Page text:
Do You Have a Premises Liability Case?
Written by AskTheLawyers.com™ on behalf of Justin A. Smith with Sloan Firm.
It is not uncommon for dangerous conditions on a premises to result in the injury of an unsuspecting party. While not every situation is viable for a premises liability case, any injury caused by unsafe conditions on another party’s premises should be investigated. A premises liability attorney will be able to discuss your situation and identify the likelihood of success if you choose to file a claim. A successful premises liability claim can seek compensation for damages including medical bills, lost wages, and more. To learn more about premises liability or to figure out if you have a premises liability case, reach out to a premises liability attorney sooner rather than later.
In many premises liability cases, it is necessary to prove that the owner of the property owed the injured party a duty of care.
A duty of care is a legal term used to refer to the responsibility one party has to act with reasonable regard to another person’s safety. The rules regarding proving that a duty of care existed in a premises liability case can vary from state to state, so it’s important to research the law in your area.
In many states, if the property owner is decided to not owe a legal duty of care to the injured party, they may not be required to pay that party’s damages; an example of someone who may not be owed a duty of care includes trespassers and/or those who entered the property with criminal intent. However, in any scenario where the injured person had expressed or implied permission to be on the property when the injury occurred, it is likely that the owner of the property owed that person a duty of care.
The following are additional indications that you may be eligible to file a premises liability claim:
- Lack of signage: Does the premises contain an inherent risk that could have been mitigated with posted signs warning people of the danger? Similarly, if signs were present, were they legible or faded/damaged?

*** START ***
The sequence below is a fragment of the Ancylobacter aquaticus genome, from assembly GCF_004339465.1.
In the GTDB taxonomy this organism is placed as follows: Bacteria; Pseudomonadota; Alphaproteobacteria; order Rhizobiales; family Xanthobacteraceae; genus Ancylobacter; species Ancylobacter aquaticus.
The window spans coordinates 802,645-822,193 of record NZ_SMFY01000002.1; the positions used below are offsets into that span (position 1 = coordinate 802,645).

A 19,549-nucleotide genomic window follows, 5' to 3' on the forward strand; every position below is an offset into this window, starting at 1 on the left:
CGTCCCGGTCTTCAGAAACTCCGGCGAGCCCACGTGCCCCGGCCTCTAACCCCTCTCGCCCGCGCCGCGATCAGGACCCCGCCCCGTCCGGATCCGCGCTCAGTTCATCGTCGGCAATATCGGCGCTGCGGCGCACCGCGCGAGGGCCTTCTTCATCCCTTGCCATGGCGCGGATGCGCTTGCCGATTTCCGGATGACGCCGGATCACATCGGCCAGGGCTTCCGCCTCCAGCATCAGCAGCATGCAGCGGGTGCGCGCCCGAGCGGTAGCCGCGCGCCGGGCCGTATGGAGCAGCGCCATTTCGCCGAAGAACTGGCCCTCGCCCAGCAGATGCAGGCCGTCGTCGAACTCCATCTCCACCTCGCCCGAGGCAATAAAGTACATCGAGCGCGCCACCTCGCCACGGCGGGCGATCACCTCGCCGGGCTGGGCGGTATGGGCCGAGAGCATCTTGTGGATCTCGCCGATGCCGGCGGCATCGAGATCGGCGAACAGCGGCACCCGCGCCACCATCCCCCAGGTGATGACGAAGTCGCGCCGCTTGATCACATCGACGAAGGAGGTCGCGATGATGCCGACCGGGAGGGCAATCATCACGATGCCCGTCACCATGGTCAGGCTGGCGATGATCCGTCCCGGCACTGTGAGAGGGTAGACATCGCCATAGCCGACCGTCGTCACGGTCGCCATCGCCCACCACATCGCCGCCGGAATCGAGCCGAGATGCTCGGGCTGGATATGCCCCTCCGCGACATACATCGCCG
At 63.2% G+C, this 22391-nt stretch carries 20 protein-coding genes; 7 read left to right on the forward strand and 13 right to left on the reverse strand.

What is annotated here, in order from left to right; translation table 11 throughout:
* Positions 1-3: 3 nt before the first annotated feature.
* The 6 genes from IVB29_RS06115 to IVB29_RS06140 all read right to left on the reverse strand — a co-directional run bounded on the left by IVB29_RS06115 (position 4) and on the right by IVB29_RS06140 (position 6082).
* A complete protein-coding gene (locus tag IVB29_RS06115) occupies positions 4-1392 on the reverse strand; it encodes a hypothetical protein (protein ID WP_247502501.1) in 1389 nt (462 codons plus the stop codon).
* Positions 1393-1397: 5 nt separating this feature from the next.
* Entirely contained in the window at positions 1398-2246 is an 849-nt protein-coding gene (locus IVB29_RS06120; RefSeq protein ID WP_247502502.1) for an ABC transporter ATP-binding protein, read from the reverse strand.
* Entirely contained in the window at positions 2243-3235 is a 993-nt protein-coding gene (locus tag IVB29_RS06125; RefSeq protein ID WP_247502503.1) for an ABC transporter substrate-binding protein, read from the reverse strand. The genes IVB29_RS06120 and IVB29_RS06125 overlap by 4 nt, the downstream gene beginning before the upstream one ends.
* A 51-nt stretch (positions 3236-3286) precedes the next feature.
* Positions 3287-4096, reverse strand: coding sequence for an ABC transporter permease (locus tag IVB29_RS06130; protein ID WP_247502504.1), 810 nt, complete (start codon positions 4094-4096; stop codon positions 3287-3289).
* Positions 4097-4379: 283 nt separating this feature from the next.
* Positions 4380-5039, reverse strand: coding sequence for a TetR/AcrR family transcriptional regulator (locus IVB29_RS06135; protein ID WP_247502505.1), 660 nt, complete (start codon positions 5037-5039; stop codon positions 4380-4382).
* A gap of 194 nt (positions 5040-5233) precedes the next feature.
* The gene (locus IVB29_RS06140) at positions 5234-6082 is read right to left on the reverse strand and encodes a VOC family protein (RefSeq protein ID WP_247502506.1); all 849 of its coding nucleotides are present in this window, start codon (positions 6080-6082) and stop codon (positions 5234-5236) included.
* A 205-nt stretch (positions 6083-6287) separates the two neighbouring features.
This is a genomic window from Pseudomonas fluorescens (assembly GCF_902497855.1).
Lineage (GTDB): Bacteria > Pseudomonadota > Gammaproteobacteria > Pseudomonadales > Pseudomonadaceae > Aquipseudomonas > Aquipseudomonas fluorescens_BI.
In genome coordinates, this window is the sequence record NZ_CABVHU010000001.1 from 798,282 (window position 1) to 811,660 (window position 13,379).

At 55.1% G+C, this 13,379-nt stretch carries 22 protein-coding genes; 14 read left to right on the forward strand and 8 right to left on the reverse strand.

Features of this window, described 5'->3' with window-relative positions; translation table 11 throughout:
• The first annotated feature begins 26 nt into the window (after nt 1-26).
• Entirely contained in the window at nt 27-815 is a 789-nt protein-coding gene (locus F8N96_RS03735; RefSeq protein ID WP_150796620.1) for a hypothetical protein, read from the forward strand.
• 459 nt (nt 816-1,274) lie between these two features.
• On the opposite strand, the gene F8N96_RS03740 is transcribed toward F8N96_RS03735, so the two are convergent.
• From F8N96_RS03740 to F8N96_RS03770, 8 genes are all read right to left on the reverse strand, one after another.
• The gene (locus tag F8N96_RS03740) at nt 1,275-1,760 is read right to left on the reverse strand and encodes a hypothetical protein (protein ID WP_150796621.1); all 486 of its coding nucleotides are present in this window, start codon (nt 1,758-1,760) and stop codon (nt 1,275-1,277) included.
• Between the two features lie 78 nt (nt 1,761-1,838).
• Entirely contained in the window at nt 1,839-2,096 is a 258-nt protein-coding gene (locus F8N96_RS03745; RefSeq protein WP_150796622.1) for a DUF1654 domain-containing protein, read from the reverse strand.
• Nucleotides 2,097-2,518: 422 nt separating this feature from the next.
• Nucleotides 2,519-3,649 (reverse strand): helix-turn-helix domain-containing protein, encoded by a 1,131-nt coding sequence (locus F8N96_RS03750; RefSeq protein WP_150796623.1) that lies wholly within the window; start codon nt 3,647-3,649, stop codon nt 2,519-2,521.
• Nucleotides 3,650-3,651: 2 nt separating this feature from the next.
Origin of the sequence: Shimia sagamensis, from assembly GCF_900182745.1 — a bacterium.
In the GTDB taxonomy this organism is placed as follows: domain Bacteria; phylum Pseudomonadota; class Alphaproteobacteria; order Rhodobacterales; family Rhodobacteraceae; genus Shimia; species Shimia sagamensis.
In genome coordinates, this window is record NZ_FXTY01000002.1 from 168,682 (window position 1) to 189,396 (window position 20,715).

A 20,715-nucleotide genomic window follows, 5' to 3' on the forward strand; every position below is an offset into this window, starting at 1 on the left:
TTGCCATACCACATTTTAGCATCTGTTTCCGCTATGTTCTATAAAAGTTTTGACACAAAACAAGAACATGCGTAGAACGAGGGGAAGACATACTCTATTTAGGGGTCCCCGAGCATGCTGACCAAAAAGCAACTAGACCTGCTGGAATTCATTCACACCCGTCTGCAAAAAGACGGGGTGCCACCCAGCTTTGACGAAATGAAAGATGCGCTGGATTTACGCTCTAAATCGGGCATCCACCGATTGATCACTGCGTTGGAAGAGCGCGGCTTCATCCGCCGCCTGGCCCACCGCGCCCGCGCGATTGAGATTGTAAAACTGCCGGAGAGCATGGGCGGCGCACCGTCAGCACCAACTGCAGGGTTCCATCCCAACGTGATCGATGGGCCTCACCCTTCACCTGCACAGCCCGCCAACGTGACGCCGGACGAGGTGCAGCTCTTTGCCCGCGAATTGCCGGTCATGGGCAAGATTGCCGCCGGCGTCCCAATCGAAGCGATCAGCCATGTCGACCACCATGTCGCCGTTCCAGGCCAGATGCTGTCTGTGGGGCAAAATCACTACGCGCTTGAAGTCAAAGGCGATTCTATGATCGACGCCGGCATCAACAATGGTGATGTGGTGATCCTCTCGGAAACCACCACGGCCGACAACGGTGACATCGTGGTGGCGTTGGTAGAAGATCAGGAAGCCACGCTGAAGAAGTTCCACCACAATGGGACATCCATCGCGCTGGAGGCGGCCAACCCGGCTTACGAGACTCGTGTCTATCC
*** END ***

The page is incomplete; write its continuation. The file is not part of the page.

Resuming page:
- Unsecured animals: If your injuries were caused by an animal on the premises, how did the attack occur? Was the aggressive animal roaming loosely or were they secured at the time of the injury? Are other animals allowed to roam on the property?
- Broken fence/railing/barrier/etc: Many premises injuries could be prevented by proper barriers between the hazard and the party involved. Could your injury have been prevented by a well-placed fence, handrail, or similar fixture?
- Unsafe conditions: How was the condition of the rest of the property? A property rife with safety concerns may indicate a level of negligence on the part of the property owner.
- Delayed repairs: When a property owner fails to correct a reported safety hazard in a timely manner, resulting in the injury of a party on their property, this could open up the property owner to liability.
Most of these indications are based around the idea of reasonable awareness; if another property owner in the same situation could reasonably have been expected to notice and correct the hazard before an injury could occur, the property owner might be considered liable. This concept plays a part in most personal injury cases and often serves as the foundation for deciding whether or not the at-fault party’s actions or lack thereof can be considered truly negligent.
To learn more about your options for physical and financial recovery after a premises liability accident, or for help evaluating your case, reach out to a premises liability attorney.